- Associated Press - Sunday, June 14, 2015

BOISE, Idaho (AP) - A decades-long legal battle over the state of child mental health services in Idaho has ended in a settlement that will require a major overhaul of the system.

It started in 1979 in Blackfoot at State Hospital South, a mental institution where 17 children with mental disorders were housed. Child molesters were housed there, too. There was no school, but there were mind-numbing drugs and beds with restraints.

One of the children housed there at the time was a 17-year-old named Jeff D. - a name that since has become synonymous with mental health reform in Idaho.

Jeff’s mother had abandoned him, and at age 2 he had watched his foster parents beat his sister to death while they were on a berry-picking trip in western Washington, the Spokesman-Review reported. Psychiatrists later said they suspected the experience had irreparably scarred him.

When Howard Belodoff and Charlie Johnson, two attorneys barely out of law school, discovered the conditions in which Jeff and the other children were living, they filed a class-action lawsuit against the state. That was 1980.

During the next 35 years, the suit was repeatedly settled and reopened as Belodoff accused the state of failing to live up to its end of the bargain. Each time he won, and a new settlement was drafted.

Through four decades it was courtroom fisticuffs, but today, both sides have struck a different tone. Both sides made a decision that collaborating on solutions would work better than endless legal brawls.

Belodoff said this is the most optimistic he has felt during his time on the case.

“I am very encouraged by the fact that the governor himself has indicated that he recognizes and supports the agreement,” Belodoff said. “That’s never happened in all the years (the case has been active).”

Ross Edmunds, behavioral health administrator with the Idaho Department of Health and Welfare, agreed.

“It feels like for the first time the resolution between the plaintiffs and the state has come to a collaborative process,” he said.

Previously, the state’s main concern was trying to stay out of the courtroom, Edmunds said. But sitting down with child advocates and collaborating to find solutions “changed the game.”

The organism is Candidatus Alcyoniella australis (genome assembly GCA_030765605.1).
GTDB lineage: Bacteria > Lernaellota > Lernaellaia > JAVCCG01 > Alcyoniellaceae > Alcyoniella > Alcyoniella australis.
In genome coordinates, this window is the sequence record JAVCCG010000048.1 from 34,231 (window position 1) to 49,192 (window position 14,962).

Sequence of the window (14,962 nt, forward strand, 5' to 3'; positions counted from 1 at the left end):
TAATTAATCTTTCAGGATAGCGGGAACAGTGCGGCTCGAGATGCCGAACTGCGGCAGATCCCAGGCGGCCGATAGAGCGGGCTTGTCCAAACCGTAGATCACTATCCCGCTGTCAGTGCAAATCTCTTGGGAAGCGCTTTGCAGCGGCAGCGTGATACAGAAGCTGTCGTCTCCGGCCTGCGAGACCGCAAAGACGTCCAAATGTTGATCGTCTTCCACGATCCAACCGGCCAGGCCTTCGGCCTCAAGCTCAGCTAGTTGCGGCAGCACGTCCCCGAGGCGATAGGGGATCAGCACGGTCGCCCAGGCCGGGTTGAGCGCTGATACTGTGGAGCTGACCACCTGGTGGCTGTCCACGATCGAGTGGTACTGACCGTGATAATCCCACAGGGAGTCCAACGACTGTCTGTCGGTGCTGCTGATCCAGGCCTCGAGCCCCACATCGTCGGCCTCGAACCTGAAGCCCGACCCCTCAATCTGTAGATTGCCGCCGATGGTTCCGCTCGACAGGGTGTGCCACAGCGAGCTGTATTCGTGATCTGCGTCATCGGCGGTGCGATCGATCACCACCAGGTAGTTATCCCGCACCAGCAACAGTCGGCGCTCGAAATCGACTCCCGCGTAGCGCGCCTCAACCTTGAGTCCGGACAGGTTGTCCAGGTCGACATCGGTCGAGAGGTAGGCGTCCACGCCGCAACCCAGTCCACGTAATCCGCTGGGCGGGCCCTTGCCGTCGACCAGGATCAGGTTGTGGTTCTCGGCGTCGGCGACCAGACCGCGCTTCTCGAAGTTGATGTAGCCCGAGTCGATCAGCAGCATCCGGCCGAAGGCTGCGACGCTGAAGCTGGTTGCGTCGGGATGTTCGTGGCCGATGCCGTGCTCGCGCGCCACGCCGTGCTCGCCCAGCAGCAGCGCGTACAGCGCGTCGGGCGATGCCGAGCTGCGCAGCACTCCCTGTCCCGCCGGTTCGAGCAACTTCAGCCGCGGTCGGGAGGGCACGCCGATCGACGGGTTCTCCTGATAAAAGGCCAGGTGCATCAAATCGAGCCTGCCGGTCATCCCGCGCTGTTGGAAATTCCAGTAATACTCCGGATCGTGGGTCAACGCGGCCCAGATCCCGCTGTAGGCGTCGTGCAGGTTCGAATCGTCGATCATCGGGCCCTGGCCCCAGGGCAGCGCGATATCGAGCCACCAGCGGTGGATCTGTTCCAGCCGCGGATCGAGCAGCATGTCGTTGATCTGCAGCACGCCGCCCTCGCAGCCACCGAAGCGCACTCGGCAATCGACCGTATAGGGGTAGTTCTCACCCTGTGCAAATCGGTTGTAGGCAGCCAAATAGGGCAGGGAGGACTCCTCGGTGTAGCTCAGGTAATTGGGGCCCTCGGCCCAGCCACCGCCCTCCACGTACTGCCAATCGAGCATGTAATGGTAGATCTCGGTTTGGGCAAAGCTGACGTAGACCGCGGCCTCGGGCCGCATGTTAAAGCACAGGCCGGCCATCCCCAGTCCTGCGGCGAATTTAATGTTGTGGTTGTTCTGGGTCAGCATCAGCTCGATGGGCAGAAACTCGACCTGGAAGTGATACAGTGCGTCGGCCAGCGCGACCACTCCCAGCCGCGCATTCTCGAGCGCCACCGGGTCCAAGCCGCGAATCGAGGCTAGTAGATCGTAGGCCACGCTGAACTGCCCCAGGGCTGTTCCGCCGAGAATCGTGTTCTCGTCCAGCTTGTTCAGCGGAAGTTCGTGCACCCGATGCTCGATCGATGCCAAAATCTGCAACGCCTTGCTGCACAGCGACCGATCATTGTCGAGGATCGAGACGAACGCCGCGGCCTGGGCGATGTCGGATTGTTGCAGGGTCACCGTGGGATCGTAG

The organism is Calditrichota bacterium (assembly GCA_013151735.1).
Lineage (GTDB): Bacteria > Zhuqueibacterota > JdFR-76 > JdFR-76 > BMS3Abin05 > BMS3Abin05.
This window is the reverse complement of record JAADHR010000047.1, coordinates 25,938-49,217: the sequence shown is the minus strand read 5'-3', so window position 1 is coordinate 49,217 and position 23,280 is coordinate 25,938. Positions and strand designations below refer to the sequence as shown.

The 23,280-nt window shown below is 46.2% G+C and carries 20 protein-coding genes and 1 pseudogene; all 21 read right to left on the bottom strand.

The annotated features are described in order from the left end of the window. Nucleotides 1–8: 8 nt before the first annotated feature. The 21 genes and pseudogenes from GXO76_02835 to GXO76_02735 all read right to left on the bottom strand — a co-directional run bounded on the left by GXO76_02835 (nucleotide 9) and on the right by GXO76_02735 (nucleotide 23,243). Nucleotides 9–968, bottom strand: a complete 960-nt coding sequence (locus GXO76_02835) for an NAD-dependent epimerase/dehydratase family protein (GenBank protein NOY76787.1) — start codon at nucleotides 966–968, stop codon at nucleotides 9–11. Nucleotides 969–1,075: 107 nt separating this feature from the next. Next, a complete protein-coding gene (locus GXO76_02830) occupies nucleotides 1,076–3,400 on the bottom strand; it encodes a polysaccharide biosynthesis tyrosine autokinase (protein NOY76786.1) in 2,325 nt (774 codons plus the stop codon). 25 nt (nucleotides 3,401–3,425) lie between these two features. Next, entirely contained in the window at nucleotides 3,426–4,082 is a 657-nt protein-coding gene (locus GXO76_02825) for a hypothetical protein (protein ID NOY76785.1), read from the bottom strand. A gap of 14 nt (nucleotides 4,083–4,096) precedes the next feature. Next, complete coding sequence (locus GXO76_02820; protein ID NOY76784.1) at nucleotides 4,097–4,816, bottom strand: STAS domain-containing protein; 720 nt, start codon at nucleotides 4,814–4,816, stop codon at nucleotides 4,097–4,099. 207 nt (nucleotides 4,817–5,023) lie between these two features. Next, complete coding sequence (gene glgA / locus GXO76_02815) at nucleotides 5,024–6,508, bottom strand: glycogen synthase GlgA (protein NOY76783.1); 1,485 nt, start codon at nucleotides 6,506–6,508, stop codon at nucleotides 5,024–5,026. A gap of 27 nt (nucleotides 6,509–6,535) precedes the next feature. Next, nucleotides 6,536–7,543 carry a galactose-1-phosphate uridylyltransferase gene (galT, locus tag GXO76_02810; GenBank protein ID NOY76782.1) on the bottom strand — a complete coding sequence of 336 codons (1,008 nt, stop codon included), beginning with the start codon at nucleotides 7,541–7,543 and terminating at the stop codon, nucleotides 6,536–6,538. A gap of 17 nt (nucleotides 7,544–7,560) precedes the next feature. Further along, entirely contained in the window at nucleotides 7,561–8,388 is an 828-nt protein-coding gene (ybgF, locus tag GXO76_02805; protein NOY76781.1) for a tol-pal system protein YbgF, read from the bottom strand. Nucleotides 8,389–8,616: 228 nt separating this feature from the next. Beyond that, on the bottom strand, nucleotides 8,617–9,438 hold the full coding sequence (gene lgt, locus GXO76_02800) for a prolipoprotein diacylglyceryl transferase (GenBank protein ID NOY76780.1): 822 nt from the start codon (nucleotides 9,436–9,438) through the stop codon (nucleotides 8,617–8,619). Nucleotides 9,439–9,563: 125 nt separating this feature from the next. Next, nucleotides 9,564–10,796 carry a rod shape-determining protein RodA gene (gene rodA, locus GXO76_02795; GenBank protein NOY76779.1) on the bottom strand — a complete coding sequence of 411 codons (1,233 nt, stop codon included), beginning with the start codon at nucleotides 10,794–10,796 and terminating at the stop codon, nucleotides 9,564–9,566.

The settlement calls for four major changes:

- Increased mental health screenings in all state agencies and institutions that serve children.

- Creating a system of community-based mental health services.

- Engaging children’s families in their care.

- Monitoring service quality and outcomes.

And the state will strive to integrate those services.

“Idaho’s system has a fair amount of fracture in it right now,” Edmunds said.

But the new system will allow schools, social workers and children’s mental health providers to work together to provide care.

The “backbone of the system” primarily will be provided through Medicaid, and treatment mostly will be provided by private mental health practitioners, Edmunds said.

Idaho has nine months to design the new system, and then four years to enact it. Edmunds said some service improvements will be available earlier than that. He also said the state will realize a number of benefits.

Children who wind up in juvenile detention centers at a young age are more likely to wind up in prison, if they don’t get the kind of treatment they need, Edmunds said. And children with serious mental health disorders have trouble succeeding in schools, and later in the workplace, if they aren’t given skills to cope.

Patrick Gardner, of the Young Minds Advocacy Project, which helped to craft the settlement agreement, said community-based services work much better than institutionalization.

“The focus is to deliver services to kids in the most home-like setting possible,” he said. “So rather than making kids go to clinics or emergency rooms, the idea is to put the services in the places that are most convenient and most life-like. Because that’s where the children have to learn to cope and manage their challenges.”

Belodoff said he is optimistic that the latest settlement will resolve the issues that long have kept the lawsuit open. But there have been settlements before, ones that didn’t fix the system. Belodoff brought the suit back to life each time he judged progress wasn’t sufficient.

Gardner said he never has seen anything like it.

“His perseverance is nothing like I have seen anywhere in the country,” he said. “Because of his perseverance, we have an agreement that the state favors and supports and will actually complete.”

But Belodoff, while optimistic, remains vigilant.

“The first promises were made in 1983,” Belodoff said. “To fulfill those promises and the promises of all the agreements - to provide necessary and crucial services to children and families who suffer from mental illness in the state of Idaho - I hope we have their commitment that they will carry through.”

Belodoff’s 35-year watch over the fate of mentally ill children in Idaho will go on.

“I’m hopeful,” he said. “We’ll see.”

As for Jeff D., Belodoff said he’s not sure whether Jeff knows about the settlement, or how much his case will change the state’s child mental health system. Belodoff doesn’t know where he is.

Jeff spent years on the streets after leaving the mental hospital, drifting from Spokane to Salt Lake City, toothless, sometimes forced to eat from dumpsters, the Spokesman Review reported when they tracked him down in 2002.

He could be in Boise or maybe Spokane, Belodoff said. He might be dead.

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This story has been corrected to show the spelling of the author is Bryan Clark, not Brian Clark.

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Information from: Post Register, https://www.postregister.com

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